Too often, I (and other pastors) encounter circumstances with people (including ourselves, by the way) who certainly seem like they’ve got some things together spiritually. They either know a lot of Bible, have known the Lord for a long time, or just altogether seem to “have it together” when it comes to spiritual life. Then, something will occur that causes behavior that just makes you go, “Where did that come from?”

Through my burnout recovery (my own "Ground Zero", if you will), one of the things I discovered personally was that it is not possible to be spiritually mature and emotionally immature. When that is the case, and the winds of life blow hardship your way that causes your faith to be shaken, shipwreck occurs.

Or, you may face a conflict in your life that challenges your sense of “how things ought to be handled”, and in the name of “spiritual maturity”, your emotionally immature behavior in the circumstance is written off rather than healthily addressed. When that happens, relationships are damaged, sometimes beyond repair.

NewHeart is not much different from other churches with this kind of stuff. But I do think this truth is somehow tied to our decades-long history of shipwrecked pastorates and decayed or damaged relationships (our corporate "Ground Zero"). I think there’s something to becoming an emotionally healthy church that is key for our future, particularly in light of our past.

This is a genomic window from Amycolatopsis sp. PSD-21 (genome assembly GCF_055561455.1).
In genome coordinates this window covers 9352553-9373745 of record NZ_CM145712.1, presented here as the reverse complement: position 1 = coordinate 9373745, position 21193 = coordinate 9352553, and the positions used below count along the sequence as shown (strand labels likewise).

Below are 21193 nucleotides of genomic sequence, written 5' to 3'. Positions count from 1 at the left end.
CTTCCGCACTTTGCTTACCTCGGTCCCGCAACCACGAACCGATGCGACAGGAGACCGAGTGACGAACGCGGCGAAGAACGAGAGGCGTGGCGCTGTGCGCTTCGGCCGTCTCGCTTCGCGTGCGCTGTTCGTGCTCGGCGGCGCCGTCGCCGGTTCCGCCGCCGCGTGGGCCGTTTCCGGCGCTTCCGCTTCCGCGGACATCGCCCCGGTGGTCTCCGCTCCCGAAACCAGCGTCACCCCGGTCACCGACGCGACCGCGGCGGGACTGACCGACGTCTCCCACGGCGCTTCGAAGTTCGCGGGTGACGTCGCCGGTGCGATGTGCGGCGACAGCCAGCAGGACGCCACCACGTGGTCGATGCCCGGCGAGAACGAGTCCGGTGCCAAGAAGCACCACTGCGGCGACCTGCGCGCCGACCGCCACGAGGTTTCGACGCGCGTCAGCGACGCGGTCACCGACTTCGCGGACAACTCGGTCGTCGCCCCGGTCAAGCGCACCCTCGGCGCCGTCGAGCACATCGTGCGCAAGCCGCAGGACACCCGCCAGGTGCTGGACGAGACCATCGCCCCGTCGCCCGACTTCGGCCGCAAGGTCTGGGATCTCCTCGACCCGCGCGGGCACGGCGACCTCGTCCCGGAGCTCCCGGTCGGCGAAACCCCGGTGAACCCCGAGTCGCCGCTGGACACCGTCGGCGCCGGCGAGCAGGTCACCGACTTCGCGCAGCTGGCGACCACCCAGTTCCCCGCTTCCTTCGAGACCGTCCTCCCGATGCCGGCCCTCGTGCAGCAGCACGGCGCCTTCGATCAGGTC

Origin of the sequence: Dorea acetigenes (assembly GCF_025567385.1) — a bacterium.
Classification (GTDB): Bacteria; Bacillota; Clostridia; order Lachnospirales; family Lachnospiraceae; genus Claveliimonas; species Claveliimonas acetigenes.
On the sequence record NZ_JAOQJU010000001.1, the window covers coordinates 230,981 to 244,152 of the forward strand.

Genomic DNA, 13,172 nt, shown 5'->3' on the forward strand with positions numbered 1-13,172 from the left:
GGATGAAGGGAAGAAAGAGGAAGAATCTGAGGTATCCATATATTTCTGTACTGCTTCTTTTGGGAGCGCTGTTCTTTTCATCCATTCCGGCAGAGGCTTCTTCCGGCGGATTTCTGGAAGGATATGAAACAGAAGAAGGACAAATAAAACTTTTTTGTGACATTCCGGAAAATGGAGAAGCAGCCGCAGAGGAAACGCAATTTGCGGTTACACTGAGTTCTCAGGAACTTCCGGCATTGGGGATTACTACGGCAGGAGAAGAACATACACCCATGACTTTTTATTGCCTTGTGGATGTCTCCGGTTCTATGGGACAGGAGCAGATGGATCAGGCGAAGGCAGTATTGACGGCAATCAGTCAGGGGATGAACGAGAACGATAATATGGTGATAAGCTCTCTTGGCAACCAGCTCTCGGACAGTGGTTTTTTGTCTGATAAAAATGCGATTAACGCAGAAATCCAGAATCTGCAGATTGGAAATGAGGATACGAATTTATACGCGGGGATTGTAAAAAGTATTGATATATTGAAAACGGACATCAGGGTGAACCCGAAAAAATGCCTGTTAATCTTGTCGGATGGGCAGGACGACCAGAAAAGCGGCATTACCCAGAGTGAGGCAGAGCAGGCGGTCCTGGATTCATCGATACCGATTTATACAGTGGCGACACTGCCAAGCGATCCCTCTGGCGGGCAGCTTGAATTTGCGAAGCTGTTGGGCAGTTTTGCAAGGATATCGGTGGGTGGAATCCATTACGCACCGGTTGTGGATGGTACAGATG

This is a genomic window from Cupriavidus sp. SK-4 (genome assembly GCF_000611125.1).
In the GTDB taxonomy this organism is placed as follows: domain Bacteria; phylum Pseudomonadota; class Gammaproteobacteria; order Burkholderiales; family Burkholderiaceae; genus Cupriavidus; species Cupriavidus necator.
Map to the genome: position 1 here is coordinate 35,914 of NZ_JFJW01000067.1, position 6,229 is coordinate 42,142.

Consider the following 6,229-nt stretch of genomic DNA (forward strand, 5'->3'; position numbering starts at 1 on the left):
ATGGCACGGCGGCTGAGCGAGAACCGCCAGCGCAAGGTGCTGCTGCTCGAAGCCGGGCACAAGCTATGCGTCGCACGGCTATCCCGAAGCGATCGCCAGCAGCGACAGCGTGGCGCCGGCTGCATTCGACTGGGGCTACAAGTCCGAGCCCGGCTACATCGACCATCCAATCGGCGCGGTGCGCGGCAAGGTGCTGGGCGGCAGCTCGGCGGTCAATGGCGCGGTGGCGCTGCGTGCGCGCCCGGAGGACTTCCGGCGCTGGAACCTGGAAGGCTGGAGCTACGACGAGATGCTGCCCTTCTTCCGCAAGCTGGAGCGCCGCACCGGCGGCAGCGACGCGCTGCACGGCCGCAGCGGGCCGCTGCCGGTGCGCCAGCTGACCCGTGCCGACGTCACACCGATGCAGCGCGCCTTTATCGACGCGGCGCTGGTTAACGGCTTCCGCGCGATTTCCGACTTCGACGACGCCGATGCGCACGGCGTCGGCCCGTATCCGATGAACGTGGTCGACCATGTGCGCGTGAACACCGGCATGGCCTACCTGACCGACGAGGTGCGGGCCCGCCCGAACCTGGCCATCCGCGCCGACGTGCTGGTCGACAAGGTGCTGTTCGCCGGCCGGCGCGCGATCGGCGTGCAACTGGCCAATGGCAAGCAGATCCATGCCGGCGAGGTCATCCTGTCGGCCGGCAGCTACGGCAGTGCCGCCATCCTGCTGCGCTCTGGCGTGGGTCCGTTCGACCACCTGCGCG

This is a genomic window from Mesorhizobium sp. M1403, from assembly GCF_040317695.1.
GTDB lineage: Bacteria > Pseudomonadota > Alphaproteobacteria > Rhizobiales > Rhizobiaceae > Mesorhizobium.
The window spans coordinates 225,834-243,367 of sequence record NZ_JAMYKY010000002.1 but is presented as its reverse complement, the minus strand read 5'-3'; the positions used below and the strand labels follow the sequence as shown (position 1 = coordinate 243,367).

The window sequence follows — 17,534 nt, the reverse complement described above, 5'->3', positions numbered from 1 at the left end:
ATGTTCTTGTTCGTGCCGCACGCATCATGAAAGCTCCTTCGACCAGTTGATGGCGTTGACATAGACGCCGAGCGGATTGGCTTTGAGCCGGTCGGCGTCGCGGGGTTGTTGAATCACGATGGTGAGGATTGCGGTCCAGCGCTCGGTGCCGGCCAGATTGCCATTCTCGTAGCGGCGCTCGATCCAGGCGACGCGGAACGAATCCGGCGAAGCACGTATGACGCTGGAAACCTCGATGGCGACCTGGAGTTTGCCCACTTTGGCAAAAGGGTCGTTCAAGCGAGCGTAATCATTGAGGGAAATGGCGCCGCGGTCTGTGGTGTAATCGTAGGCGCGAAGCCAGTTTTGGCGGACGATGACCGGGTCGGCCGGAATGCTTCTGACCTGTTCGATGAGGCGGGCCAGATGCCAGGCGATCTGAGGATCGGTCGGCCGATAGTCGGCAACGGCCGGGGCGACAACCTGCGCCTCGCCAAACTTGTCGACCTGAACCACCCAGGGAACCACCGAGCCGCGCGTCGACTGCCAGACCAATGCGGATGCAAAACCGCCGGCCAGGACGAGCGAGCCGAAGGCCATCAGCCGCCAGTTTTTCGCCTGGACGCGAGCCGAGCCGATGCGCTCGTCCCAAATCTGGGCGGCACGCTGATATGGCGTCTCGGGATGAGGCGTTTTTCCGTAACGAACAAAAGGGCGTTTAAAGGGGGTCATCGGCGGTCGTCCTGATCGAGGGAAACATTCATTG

All in all, it’s my desire to shepherd this congregation into greater wholeness (not a place we ever "arrive" at) for however long the Lord has me assigned here. I think we’ve come a long way in almost eight years. We have some way to go – and I am very glad the Lord has us together for the journey!

I encourage you to ask questions here, or make comments. I will be sharing more about this journey we’re on as I am learning and as I am able. I know it’s my tendency to be a little long-winded, so I’ll stop for now!

Thursday, April 14, 2005

A JOURNEY to New York ...

My body tells me the TRIP started around 3:15 this morning when I rolled out of bed after a whopping 3 hours of sleep. However, the JOURNEY to New York ... Queens specifically ... began a couple years back.

My process of recovery from burnout led me to study the concept of family systems theory, both personal and corporate. Simply put, we are all put together with a complex set of beliefs, values, and ways of doing life. For any of us, those things come primarily from our "family of origin", the family we were raised in.

A little known "Kuzmaism" ... I have always been intrigued by mafia stories. I’m no expert historian on mob life; I’ve just always been interested. I think some of that is because of a deeper interest that has come to light regarding this stuff on family systems theory.